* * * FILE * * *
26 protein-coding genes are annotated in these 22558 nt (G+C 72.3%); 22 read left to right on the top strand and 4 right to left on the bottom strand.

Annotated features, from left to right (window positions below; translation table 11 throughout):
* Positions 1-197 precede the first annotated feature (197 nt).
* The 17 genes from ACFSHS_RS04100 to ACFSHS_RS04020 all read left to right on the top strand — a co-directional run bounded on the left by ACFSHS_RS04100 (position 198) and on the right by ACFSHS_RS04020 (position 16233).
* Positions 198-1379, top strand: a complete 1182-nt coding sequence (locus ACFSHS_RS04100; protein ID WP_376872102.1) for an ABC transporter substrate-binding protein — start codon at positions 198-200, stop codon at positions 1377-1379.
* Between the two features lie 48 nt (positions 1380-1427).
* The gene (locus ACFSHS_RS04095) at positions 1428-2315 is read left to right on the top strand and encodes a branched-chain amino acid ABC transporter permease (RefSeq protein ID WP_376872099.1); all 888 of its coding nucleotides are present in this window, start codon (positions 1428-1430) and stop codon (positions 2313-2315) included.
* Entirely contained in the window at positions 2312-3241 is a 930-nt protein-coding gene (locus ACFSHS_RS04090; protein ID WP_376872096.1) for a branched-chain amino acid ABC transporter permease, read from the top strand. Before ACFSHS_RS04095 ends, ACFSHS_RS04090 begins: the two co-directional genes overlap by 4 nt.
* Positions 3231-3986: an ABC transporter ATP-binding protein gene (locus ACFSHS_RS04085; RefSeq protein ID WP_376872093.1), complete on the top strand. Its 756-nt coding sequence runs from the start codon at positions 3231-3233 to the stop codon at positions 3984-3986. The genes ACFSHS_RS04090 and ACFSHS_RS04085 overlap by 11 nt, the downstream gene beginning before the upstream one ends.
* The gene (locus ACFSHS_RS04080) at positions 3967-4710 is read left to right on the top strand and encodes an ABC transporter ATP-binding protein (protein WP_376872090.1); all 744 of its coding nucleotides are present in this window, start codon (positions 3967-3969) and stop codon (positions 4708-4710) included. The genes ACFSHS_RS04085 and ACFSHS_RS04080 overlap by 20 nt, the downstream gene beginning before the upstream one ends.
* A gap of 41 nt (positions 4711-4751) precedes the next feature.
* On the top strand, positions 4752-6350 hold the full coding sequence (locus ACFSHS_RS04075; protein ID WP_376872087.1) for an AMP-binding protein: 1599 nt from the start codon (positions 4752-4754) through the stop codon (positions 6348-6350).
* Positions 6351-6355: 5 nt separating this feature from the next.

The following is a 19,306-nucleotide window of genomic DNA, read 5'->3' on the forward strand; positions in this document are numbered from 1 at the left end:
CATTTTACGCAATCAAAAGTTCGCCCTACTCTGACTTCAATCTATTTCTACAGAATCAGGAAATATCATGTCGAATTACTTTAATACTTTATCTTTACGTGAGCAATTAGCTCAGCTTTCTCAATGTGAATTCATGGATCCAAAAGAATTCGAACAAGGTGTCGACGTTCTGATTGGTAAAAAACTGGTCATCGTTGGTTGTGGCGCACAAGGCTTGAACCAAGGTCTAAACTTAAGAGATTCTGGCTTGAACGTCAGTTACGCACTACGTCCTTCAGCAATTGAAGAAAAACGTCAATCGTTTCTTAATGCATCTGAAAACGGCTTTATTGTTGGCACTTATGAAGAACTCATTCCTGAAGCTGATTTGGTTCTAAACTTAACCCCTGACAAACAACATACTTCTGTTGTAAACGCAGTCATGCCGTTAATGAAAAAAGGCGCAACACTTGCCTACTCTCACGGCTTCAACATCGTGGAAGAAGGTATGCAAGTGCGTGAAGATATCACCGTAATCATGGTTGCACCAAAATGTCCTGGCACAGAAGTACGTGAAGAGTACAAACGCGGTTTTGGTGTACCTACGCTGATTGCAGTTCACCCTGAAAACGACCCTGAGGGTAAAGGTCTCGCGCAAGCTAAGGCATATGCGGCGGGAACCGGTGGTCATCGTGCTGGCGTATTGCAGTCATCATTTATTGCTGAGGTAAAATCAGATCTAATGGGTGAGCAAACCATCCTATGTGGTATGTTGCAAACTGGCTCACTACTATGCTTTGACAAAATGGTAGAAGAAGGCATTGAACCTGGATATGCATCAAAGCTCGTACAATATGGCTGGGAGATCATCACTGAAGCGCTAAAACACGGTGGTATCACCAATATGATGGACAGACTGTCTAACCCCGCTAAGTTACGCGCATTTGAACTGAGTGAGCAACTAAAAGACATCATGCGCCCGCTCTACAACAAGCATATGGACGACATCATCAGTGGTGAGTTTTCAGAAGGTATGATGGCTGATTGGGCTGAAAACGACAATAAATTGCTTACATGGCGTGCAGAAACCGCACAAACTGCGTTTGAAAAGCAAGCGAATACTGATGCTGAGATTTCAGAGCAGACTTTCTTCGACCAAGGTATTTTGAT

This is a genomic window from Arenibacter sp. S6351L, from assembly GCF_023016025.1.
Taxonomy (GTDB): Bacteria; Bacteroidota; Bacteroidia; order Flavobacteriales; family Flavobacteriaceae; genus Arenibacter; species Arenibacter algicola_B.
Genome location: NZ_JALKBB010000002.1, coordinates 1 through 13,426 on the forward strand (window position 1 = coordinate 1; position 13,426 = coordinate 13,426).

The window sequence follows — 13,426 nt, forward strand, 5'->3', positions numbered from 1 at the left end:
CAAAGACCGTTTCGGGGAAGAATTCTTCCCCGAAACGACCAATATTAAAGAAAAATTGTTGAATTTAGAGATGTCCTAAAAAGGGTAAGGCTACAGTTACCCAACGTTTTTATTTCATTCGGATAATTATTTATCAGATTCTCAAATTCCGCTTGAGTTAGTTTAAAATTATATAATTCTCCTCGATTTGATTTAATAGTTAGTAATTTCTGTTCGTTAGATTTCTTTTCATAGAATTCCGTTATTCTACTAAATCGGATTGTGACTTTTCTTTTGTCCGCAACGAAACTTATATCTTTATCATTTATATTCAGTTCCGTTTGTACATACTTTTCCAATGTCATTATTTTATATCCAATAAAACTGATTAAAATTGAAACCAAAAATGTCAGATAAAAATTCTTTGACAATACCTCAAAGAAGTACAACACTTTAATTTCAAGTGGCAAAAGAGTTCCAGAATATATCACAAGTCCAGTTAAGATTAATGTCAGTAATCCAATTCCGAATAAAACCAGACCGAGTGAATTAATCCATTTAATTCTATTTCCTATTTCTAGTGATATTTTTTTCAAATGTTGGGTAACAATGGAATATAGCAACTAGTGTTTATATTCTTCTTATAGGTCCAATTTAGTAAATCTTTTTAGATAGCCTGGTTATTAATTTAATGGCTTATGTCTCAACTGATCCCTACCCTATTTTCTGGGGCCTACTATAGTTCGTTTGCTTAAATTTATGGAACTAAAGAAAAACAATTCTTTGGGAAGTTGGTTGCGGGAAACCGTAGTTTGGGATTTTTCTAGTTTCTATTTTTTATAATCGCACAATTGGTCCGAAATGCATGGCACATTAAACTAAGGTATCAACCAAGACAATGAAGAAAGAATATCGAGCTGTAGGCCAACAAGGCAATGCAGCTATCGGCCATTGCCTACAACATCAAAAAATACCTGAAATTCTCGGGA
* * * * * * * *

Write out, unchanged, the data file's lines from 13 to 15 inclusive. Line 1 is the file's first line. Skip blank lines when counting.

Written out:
* Positions 6351-6355: 5 nt separating this feature from the next.

The following is a 19,306-nucleotide window of genomic DNA, read 5'->3' on the forward strand; positions in this document are numbered from 1 at the left end:
CATTTTACGCAATCAAAAGTTCGCCCTACTCTGACTTCAATCTATTTCTACAGAATCAGGAAATATCATGTCGAATTACTTTAATACTTTATCTTTACGTGAGCAATTAGCTCAGCTTTCTCAATGTGAATTCATGGATCCAAAAGAATTCGAACAAGGTGTCGACGTTCTGATTGGTAAAAAACTGGTCATCGTTGGTTGTGGCGCACAAGGCTTGAACCAAGGTCTAAACTTAAGAGATTCTGGCTTGAACGTCAGTTACGCACTACGTCCTTCAGCAATTGAAGAAAAACGTCAATCGTTTCTTAATGCATCTGAAAACGGCTTTATTGTTGGCACTTATGAAGAACTCATTCCTGAAGCTGATTTGGTTCTAAACTTAACCCCTGACAAACAACATACTTCTGTTGTAAACGCAGTCATGCCGTTAATGAAAAAAGGCGCAACACTTGCCTACTCTCACGGCTTCAACATCGTGGAAGAAGGTATGCAAGTGCGTGAAGATATCACCGTAATCATGGTTGCACCAAAATGTCCTGGCACAGAAGTACGTGAAGAGTACAAACGCGGTTTTGGTGTACCTACGCTGATTGCAGTTCACCCTGAAAACGACCCTGAGGGTAAAGGTCTCGCGCAAGCTAAGGCATATGCGGCGGGAACCGGTGGTCATCGTGCTGGCGTATTGCAGTCATCATTTATTGCTGAGGTAAAATCAGATCTAATGGGTGAGCAAACCATCCTATGTGGTATGTTGCAAACTGGCTCACTACTATGCTTTGACAAAATGGTAGAAGAAGGCATTGAACCTGGATATGCATCAAAGCTCGTACAATATGGCTGGGAGATCATCACTGAAGCGCTAAAACACGGTGGTATCACCAATATGATGGACAGACTGTCTAACCCCGCTAAGTTACGCGCATTTGAACTGAGTGAGCAACTAAAAGACATCATGCGCCCGCTCTACAACAAGCATATGGACGACATCATCAGTGGTGAGTTTTCAGAAGGTATGATGGCTGATTGGGCTGAAAACGACAATAAATTGCTTACATGGCGTGCAGAAACCGCACAAACTGCGTTTGAAAAGCAAGCGAATACTGATGCTGAGATTTCAGAGCAGACTTTCTTCGACCAAGGTATTTTGAT